13 May 2014

Liberia: Judges Asked to Resign

In the wake of continuous demand from judges for adequate budgetary appropriation and improved salaries to ensure an independent Judiciary, the Liberia National Bar Association is asking judges to resign if their support is not sufficient.

At the opening of the criminal circuit courts on Monday, 12 May the LNBA President, Cllr. Theophilus C. Gould, said judges should quit if sufficient support was not forthcoming, but warned that they should not use their offices to act contrary to the law.

Cllr. Gould was responding to the judges' charge delivered by their colleague Judge Nancy Finda Sammy during the courts' opening at the Temple of Justice in Monrovia.

In the charge, Judge Sammy said at the time the judiciary needs adequate budgetary appropriation in undertaking measures for judicial reforms, the Legislative and Executive Branches have failed to increase its budget.

"Hence, for the judiciary to be totally independent, we need an adequate budgetary appropriation to enhance our work," she said after emphasizing that numerous calls are being made for the Judiciary to be independent and corruption free.

Referencing Judicial Canon Six of the rules of court, which forbids judges from engaging in any business for economic gain, Judge Sammy says it is the responsibility of the government to provide all basic needs of judges because they are government officials.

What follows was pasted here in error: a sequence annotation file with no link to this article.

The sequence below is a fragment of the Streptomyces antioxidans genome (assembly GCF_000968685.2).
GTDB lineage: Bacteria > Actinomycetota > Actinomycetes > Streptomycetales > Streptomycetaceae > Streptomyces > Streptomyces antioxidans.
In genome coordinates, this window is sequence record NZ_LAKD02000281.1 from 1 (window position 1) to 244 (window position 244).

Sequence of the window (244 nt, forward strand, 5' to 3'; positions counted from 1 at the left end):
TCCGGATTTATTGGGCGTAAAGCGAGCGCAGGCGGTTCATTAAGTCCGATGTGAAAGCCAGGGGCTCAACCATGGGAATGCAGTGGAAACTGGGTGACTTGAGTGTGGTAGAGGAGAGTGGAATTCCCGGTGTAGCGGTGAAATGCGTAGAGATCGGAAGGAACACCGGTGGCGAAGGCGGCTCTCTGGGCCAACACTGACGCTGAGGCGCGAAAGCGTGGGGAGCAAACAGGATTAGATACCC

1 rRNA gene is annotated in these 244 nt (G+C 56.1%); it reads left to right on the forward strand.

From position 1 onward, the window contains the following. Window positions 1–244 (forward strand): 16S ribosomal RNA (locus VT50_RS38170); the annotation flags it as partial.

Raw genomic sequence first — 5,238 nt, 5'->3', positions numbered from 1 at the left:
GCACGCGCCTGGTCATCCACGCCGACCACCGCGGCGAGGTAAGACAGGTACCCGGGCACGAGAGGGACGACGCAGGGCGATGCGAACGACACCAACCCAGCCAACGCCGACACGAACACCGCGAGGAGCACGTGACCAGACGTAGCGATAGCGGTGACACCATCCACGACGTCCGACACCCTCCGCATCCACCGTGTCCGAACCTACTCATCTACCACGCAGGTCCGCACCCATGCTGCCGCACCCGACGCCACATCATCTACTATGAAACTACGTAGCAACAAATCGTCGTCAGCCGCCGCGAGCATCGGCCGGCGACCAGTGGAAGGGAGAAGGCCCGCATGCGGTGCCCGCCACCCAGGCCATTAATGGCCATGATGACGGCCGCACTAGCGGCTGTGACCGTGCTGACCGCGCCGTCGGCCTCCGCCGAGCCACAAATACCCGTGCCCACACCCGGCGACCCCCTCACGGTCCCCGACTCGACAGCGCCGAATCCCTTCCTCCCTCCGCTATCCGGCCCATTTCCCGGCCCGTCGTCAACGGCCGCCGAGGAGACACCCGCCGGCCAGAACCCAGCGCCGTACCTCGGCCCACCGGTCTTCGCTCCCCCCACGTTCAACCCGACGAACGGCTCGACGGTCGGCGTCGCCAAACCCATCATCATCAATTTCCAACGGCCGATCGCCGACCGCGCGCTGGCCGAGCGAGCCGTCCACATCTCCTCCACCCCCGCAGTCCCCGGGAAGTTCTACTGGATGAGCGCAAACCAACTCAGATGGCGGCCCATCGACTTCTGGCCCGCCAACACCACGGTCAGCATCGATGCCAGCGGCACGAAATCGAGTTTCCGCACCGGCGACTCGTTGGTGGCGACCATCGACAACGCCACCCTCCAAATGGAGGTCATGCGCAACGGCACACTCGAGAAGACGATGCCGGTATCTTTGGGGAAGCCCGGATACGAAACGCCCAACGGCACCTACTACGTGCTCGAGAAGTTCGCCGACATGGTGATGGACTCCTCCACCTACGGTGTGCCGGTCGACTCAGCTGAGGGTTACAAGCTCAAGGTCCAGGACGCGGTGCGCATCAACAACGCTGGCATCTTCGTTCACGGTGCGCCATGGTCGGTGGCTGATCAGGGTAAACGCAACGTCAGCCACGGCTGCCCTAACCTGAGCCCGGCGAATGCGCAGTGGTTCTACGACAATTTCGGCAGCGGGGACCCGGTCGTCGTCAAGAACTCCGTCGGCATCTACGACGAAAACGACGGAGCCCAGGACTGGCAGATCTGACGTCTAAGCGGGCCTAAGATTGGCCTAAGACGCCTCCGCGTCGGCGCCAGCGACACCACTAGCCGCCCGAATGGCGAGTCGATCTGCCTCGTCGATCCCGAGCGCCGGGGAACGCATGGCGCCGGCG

Regrettably, she expressed concern that the Executive Branch has circumvented the financial act which gives autonomy to the Judiciary by the reduction in its proposed budget which had been submitted to the Legislature.

"The Act provides that the Executive Branch of Government should only place a notation on a Transmitted Slip and attach it to the Budget of the Judiciary without any deduction," she underscored.

According to her, the act is currently being circumvented by the Executive Branch to the extent that the Supreme Court recently cited the Minister of Finance to state why the judiciary's budget was drastically reduced.

With these challenges cited, Judge Sammy wondered how judicial reform or strong and independent judiciary can be achieved here, when there is inadequate budgetary support to effectively enhance the reform process.

Among other demands, the judges want the Legislature and Executive Branches to increase the Judiciary's budget, improve and increase salaries of judges, provide better retirement packages, vehicles, modern court facilities and recording systems in all courts of Liberia.

Notwithstanding, the National Bar President Cllr. Gould says he believes that the matter should be dealt with in a moderate manner, as the bar is working on a legislation that would give that kind of support.

"... But we believe that if you are a judge and you believe that your income is not sufficient, resign. If your support is not sufficient, resign. Do not use the office while you are not satisfied to act contrary to law and practice, because then, even the little you have can be taken from you," he reminded.

Earlier responding to the judges' charge, Assistant Justice Minister for Litigation, Cllr. Augustine C. Fayiah, said it is the Legislature that determines budget, saying the Executive alone cannot decide to decrease the budget.


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